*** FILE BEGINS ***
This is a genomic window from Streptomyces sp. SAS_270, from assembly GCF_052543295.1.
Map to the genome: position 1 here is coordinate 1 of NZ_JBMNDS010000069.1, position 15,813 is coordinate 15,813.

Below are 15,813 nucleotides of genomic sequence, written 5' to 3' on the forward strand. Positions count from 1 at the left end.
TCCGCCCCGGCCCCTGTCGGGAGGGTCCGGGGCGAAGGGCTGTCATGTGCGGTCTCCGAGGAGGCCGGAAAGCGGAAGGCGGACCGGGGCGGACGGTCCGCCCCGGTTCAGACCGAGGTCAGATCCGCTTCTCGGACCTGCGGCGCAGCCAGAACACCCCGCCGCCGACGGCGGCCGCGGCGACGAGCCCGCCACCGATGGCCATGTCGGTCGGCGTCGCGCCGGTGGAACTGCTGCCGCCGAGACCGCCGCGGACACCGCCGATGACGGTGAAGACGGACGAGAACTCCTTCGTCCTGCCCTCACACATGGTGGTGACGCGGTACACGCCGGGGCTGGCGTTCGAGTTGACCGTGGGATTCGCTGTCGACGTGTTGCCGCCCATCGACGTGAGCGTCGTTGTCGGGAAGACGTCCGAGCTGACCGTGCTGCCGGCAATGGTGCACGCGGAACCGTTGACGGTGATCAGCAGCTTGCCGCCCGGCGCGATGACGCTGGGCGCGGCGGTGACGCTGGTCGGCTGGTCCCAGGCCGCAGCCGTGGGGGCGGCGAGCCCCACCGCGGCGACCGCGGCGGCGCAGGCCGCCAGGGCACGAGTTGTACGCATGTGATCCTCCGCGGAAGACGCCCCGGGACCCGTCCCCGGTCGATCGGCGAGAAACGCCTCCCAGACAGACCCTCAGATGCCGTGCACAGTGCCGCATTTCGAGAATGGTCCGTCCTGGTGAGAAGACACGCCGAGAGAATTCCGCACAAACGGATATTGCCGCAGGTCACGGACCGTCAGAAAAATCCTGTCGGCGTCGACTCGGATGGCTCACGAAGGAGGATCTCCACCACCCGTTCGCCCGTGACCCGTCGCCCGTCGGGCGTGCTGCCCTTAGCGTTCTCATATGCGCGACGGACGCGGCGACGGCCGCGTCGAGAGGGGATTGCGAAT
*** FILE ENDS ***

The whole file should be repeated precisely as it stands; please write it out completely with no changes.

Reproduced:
This is a genomic window from Streptomyces sp. SAS_270, from assembly GCF_052543295.1.
Map to the genome: position 1 here is coordinate 1 of NZ_JBMNDS010000069.1, position 15,813 is coordinate 15,813.

Below are 15,813 nucleotides of genomic sequence, written 5' to 3' on the forward strand. Positions count from 1 at the left end.
TCCGCCCCGGCCCCTGTCGGGAGGGTCCGGGGCGAAGGGCTGTCATGTGCGGTCTCCGAGGAGGCCGGAAAGCGGAAGGCGGACCGGGGCGGACGGTCCGCCCCGGTTCAGACCGAGGTCAGATCCGCTTCTCGGACCTGCGGCGCAGCCAGAACACCCCGCCGCCGACGGCGGCCGCGGCGACGAGCCCGCCACCGATGGCCATGTCGGTCGGCGTCGCGCCGGTGGAACTGCTGCCGCCGAGACCGCCGCGGACACCGCCGATGACGGTGAAGACGGACGAGAACTCCTTCGTCCTGCCCTCACACATGGTGGTGACGCGGTACACGCCGGGGCTGGCGTTCGAGTTGACCGTGGGATTCGCTGTCGACGTGTTGCCGCCCATCGACGTGAGCGTCGTTGTCGGGAAGACGTCCGAGCTGACCGTGCTGCCGGCAATGGTGCACGCGGAACCGTTGACGGTGATCAGCAGCTTGCCGCCCGGCGCGATGACGCTGGGCGCGGCGGTGACGCTGGTCGGCTGGTCCCAGGCCGCAGCCGTGGGGGCGGCGAGCCCCACCGCGGCGACCGCGGCGGCGCAGGCCGCCAGGGCACGAGTTGTACGCATGTGATCCTCCGCGGAAGACGCCCCGGGACCCGTCCCCGGTCGATCGGCGAGAAACGCCTCCCAGACAGACCCTCAGATGCCGTGCACAGTGCCGCATTTCGAGAATGGTCCGTCCTGGTGAGAAGACACGCCGAGAGAATTCCGCACAAACGGATATTGCCGCAGGTCACGGACCGTCAGAAAAATCCTGTCGGCGTCGACTCGGATGGCTCACGAAGGAGGATCTCCACCACCCGTTCGCCCGTGACCCGTCGCCCGTCGGGCGTGCTGCCCTTAGCGTTCTCATATGCGCGACGGACGCGGCGACGGCCGCGTCGAGAGGGGATTGCGAAT